Your Inner Fish: A Journey into the 3.5-Billion-Year History of the Human Body

This was a pretty good book, and I'd recommend it, but I've been spoiled by the science writing of the likes of Carl Zimmer and Frans de Waal. Neil Shubin is certainly a competent writer, and a practicing scientist, so his accounts are first hand, but he's not quite at the same level as those masters.

Shubin did a good job of explaining evolutionary concepts. Given the title of the book, it can be expected that he focused on comparative anatomy, vestigial organs, and contingency in his treatment of evolution, which he did. However, I thought that the way he presented the information would make it easy to misconstrue how evolution works. Rather than clearly showing how, say, humans and goldfish both evolved from a common ancestor, which we would certainly call a fish, Shubin's approach would make it easy to misunderstand that we humans evolved from an animal very much like a goldfish, which we didn't. Still, as long as somebody has a decent understanding of evolution, they shouldn't fall into this trap. I just wouldn't recommend the book as a primer for someone who knows very little about evolution.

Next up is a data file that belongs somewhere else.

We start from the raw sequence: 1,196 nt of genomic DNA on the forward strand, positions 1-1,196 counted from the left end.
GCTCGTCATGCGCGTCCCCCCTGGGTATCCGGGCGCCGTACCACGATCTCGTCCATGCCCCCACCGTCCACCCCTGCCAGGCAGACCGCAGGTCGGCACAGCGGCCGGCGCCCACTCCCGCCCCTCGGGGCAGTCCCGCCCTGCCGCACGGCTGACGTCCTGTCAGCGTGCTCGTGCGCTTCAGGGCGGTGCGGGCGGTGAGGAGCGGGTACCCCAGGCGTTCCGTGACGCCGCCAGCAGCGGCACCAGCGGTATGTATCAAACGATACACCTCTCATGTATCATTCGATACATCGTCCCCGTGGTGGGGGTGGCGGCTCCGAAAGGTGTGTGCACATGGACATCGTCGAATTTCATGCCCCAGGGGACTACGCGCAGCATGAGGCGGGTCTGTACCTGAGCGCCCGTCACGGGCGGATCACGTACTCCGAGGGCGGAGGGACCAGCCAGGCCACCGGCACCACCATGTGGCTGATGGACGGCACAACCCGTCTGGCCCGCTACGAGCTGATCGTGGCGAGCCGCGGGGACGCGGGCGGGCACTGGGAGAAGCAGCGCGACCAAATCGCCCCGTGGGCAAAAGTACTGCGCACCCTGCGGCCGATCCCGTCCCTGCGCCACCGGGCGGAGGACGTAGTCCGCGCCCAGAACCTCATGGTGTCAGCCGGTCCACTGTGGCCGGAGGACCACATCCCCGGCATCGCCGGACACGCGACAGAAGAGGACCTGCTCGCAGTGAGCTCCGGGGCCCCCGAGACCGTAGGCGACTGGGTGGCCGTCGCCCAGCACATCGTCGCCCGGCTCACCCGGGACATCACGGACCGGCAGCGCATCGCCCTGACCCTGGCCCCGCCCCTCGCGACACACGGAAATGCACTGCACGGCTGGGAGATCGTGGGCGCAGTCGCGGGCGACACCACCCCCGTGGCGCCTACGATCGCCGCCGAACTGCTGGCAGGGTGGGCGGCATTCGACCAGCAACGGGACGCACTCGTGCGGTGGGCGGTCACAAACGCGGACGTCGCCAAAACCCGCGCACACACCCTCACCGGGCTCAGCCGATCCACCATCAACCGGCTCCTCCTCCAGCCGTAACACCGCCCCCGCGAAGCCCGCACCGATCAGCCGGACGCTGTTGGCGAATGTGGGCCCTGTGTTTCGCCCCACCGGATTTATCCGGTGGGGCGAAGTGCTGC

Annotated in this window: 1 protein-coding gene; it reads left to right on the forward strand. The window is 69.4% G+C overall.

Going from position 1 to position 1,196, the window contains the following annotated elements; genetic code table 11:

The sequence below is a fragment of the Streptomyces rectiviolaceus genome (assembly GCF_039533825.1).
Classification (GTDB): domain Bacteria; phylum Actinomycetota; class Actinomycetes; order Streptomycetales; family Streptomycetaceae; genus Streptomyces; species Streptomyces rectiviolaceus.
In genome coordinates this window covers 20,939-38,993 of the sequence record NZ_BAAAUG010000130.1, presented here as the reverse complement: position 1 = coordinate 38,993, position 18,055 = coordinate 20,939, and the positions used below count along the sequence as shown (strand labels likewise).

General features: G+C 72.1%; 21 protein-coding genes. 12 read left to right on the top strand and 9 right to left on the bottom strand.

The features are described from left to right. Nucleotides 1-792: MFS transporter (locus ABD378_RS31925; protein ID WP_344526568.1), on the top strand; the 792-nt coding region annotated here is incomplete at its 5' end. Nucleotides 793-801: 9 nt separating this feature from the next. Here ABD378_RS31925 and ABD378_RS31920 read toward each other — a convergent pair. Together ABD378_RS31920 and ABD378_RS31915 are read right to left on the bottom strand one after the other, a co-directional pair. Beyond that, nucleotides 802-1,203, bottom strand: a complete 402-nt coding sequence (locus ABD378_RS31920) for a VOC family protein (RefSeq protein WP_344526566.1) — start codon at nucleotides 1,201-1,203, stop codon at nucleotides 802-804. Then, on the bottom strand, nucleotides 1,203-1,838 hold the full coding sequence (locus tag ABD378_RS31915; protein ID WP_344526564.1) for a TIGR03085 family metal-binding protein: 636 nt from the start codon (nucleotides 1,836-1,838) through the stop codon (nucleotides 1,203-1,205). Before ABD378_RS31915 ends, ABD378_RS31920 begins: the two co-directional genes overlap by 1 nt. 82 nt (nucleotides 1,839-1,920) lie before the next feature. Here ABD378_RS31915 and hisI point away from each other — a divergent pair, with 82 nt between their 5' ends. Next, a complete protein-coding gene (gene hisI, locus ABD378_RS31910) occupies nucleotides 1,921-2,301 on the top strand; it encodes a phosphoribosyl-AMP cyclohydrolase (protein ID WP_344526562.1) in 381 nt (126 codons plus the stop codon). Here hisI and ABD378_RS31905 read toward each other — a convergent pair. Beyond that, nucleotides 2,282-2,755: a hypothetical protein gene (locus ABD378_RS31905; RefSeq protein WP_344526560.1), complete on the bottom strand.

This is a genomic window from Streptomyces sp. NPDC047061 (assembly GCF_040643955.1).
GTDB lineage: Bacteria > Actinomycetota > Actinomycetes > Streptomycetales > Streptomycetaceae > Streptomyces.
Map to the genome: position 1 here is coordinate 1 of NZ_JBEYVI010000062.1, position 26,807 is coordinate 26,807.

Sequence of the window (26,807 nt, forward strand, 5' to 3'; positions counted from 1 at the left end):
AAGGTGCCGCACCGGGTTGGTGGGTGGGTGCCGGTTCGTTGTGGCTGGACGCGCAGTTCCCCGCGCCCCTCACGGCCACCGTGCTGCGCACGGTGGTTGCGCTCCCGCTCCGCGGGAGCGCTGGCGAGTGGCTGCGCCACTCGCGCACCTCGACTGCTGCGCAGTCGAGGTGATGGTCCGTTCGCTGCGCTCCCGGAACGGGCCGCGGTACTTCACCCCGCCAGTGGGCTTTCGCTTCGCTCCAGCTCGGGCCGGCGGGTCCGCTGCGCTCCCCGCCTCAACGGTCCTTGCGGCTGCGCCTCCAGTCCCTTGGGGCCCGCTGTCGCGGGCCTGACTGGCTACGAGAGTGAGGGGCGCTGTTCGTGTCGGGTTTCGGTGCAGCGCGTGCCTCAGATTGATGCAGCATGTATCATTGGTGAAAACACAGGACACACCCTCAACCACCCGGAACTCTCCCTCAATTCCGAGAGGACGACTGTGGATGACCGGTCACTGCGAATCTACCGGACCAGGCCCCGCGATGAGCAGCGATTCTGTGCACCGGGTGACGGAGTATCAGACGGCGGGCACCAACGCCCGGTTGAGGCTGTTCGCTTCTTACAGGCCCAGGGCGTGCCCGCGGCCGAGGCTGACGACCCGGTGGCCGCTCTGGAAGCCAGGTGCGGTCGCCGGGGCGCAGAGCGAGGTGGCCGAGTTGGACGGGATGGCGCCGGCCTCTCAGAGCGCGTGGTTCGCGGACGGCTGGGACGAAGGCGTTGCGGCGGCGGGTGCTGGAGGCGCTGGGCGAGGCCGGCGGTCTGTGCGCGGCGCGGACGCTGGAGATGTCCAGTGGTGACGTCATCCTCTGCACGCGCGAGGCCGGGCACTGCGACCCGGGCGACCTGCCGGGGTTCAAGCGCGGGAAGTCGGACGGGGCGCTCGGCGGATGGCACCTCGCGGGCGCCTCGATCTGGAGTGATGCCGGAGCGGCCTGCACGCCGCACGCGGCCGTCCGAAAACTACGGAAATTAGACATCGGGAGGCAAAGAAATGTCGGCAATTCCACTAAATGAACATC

One of my favorite parts was actually only tangentially related to evolution. Neil Shubin is the scientist who discovered Tiktaalik Rosea. For anyone unfamiliar with this animal, it's a transitional form between fish and tetrapods, more on the fish side of that transition. It filled in a previous gap in the fossil record, between fully aquatic animals such as Panderichthys and Elginerpeton on the fish side, and semi-terrestrial animals like Acanthostega on the tetrapod side. Shubin devotes a chapter to his expeditions to the arctic to find the fossil. That description of the conditions they had to endure, and how an expedition is actually carried out, was very interesting.